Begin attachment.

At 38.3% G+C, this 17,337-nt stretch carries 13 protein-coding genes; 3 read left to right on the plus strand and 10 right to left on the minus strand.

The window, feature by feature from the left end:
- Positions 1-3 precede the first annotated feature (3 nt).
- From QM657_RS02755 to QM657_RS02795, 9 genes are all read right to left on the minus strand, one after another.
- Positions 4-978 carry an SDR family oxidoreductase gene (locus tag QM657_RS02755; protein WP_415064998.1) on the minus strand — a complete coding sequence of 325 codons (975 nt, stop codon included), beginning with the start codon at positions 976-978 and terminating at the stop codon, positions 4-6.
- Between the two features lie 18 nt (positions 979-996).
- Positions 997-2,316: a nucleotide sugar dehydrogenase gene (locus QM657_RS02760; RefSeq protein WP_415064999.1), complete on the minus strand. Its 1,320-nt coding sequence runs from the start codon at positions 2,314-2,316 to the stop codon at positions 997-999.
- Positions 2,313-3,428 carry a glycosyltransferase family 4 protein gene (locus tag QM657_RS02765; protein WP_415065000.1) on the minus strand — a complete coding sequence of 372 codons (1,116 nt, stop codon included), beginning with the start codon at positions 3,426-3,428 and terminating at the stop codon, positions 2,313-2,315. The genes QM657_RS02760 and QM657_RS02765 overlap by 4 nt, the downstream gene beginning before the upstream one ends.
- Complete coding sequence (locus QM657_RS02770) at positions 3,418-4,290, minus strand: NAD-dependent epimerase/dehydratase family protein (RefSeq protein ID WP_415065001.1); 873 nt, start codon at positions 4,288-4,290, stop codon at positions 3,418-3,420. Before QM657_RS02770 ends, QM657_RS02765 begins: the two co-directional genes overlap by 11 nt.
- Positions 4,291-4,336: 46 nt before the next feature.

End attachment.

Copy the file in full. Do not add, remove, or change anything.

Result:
At 38.3% G+C, this 17,337-nt stretch carries 13 protein-coding genes; 3 read left to right on the plus strand and 10 right to left on the minus strand.

The window, feature by feature from the left end:
- Positions 1-3 precede the first annotated feature (3 nt).
- From QM657_RS02755 to QM657_RS02795, 9 genes are all read right to left on the minus strand, one after another.
- Positions 4-978 carry an SDR family oxidoreductase gene (locus tag QM657_RS02755; protein WP_415064998.1) on the minus strand — a complete coding sequence of 325 codons (975 nt, stop codon included), beginning with the start codon at positions 976-978 and terminating at the stop codon, positions 4-6.
- Between the two features lie 18 nt (positions 979-996).
- Positions 997-2,316: a nucleotide sugar dehydrogenase gene (locus QM657_RS02760; RefSeq protein WP_415064999.1), complete on the minus strand. Its 1,320-nt coding sequence runs from the start codon at positions 2,314-2,316 to the stop codon at positions 997-999.
- Positions 2,313-3,428 carry a glycosyltransferase family 4 protein gene (locus tag QM657_RS02765; protein WP_415065000.1) on the minus strand — a complete coding sequence of 372 codons (1,116 nt, stop codon included), beginning with the start codon at positions 3,426-3,428 and terminating at the stop codon, positions 2,313-2,315. The genes QM657_RS02760 and QM657_RS02765 overlap by 4 nt, the downstream gene beginning before the upstream one ends.
- Complete coding sequence (locus QM657_RS02770) at positions 3,418-4,290, minus strand: NAD-dependent epimerase/dehydratase family protein (RefSeq protein ID WP_415065001.1); 873 nt, start codon at positions 4,288-4,290, stop codon at positions 3,418-3,420. Before QM657_RS02770 ends, QM657_RS02765 begins: the two co-directional genes overlap by 11 nt.
- Positions 4,291-4,336: 46 nt before the next feature.